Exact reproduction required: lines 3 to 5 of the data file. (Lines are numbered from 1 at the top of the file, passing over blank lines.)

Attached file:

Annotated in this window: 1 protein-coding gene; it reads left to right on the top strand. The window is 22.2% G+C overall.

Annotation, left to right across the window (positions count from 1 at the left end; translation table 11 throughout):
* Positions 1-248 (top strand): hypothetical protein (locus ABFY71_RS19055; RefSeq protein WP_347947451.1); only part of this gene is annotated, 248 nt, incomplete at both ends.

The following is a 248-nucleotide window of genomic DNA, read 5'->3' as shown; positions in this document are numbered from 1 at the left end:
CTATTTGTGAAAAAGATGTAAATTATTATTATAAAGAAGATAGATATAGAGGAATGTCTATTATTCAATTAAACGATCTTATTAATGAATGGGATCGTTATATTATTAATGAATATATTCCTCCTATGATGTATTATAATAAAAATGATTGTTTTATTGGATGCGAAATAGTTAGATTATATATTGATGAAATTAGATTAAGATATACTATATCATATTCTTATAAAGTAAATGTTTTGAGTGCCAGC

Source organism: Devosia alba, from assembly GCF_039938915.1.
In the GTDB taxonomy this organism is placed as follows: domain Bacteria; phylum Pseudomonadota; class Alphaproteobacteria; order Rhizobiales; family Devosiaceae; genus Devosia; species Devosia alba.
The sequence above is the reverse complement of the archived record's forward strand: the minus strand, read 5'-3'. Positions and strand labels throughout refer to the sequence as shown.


* Positions 1-248 (top strand): hypothetical protein (locus ABFY71_RS19055; RefSeq protein WP_347947451.1); only part of this gene is annotated, 248 nt, incomplete at both ends.

The following is a 248-nucleotide window of genomic DNA, read 5'->3' as shown; positions in this document are numbered from 1 at the left end:
CTATTTGTGAAAAAGATGTAAATTATTATTATAAAGAAGATAGATATAGAGGAATGTCTATTATTCAATTAAACGATCTTATTAATGAATGGGATCGTTATATTATTAATGAATATATTCCTCCTATGATGTATTATAATAAAAATGATTGTTTTATTGGATGCGAAATAGTTAGATTATATATTGATGAAATTAGATTAAGATATACTATATCATATTCTTATAAAGTAAATGTTTTGAGTGCCAGC